Low flow rates are ideal for achieving the best sensitivity in MS spectrometry. Although 1ml/min or higher flow rates can be achieved, they may reduce the signal-to-noise ratio. For improved response, the pH of the mobile phase should facilitate ionization of the analytes of interest. Acidic pH is suitable for basic compounds analyzed in positive ion mode, while basic pH is ideal for acidic analytes analyzed in negative ion mode. However, some exceptions can be made depending on the method objectives and compound chemistry.
Volatile buffers are generally preferred in ESI LC-MS/MS analysis. Though nonvolatile buffers can be used, they require timely removal of salt deposits and much more extensive instrument maintenance. Moreover, buffer concentration needs to be as low as possible because a higher concentration will create competition between the electrolyte and analyte ions and supress the analyte response. For example, a charged species in excess will cover the droplet surface area and block the access of other ions to the surface. Additionally, high concentration components may also prevent the ionization of test analytes present in smaller concentrations. Moreover, care should be taken with LC ion pairing agents because their presence impacts the formation of the spray and evaporation of droplets and may result in suppressed sensitivity.
Moreover, scientists must evaluate and reduce matrix effects in ESI LC-MS/MS analysis. In the presence of high salt concentrations or excess of other ionized analytes, a competition effect called “ion suppression” may happen with ionization. Hence, scientists must develop appropriate chromatographic separation to reduce matrix effects.
Technical Considerations For Developing Positive And Negative Mode Mass Spectrometry
Laboratories must ensure the availability of appropriate power supply, backup generators, battery backups for power outages, clean compressed air and nitrogen supply while planning a site for LC-MS/MS analysis. Some potential alternatives for gas supply include liquid nitrogen dewars, nitrogen generators, liquid nitrogen facility tanks. The gas and plumbing for its delivery must be free from organic impurities, as they may be detectable on the mass spectra and contaminate the MS instrument. MS contamination due to the soldering flux and inadequate maintenance of N2 filtration/purification devices will result in an unusable detector.
Long-term analysis requires a clean environment. Moreover, an adequate exhaust is necessary to avoid the dispersion of oil vapors and solvent vapors into the laboratory from the pumps required to maintain the mass spectrometer vacuum. A clean environment includes the lab, sample preparation, quality of buffers and solvents, and quality of LC columns. Contaminants such as solvent and oil vapors are not visible and are genuine concerns during LC-MS/MS analysis. Other sources of contamination include samples and solvents from pre-runs, buffers, and surfactants.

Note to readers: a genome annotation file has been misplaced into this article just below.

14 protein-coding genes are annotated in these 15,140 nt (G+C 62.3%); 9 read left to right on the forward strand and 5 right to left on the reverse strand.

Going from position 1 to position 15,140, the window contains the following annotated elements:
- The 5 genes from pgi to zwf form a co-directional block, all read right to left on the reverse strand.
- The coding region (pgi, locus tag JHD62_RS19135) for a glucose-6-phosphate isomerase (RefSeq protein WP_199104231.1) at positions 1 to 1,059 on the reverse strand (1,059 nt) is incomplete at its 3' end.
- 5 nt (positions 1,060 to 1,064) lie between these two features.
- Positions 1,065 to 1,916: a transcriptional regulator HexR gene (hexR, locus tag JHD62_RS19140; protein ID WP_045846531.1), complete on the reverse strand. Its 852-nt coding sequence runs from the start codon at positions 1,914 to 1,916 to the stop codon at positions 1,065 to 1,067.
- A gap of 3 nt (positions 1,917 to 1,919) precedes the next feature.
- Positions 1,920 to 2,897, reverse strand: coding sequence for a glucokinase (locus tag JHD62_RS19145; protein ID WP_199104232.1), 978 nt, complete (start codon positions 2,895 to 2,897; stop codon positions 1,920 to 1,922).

Adequate maintenance of both the HPLC unit and MS detector is critical for successful analysis. Routine maintenance generally consists of cleaning the source. This cleaning includes the source enclosure, the probe, and the sampling orifice. A dirty source affects the quality of the signal and risks further damage to the detector. This degradation is due to contaminated ions and reduction of ion transmission and may affect the voltages and transmission. A curtain gas protects the sampling orifice. However, after running the system with a phosphate bufferor other nonvolatile solvents, the salt gets deposited on the source and needs to be removed frequently following each analysis. Technicians can disassemble the source housing and clean it without venting the system. The frequency of cleaning depends on the nature of samples, system usage, and source design. However, technicians should vent the system periodically. If system contamination occurs, further maintenance may be required resulting in the need for system venting, cleaning, re-establishment of vacuum, and performance verification, resulting in significant down time.
The roughing pump oil in the vacuum system needs to be changed on average every 6 months. In the case of electron multiplier detection systems, technicians must replace the electron multiplier typically after about 2-3 years based on performance and maintenance testing. Maintenance contracts for preventive maintenance and repair are highly recommended for complex analytical systems and reduce the downtime of LC-MS/MS instruments.
Selection of mobile phase and eluent for MS has certain constraints. The requirements for MS eluents are different from other detectors. Primarily, the eluent must be appropriate for ionization and solute volatility is preferred. The choice of eluent depends on the analyte of interest and mode of ionization. Using non-volatile acids such as HCl and methane sulfonic acid might damage the LC-MS instrument, and hence, volatile organic acids are ideal for analysis. Ideally, the buffer concentration must be as low as possible to reduce ion suppression. Finally, the HPLC column must provide adequate separation ideally without using ion-pairing reagents and high concentration buffers.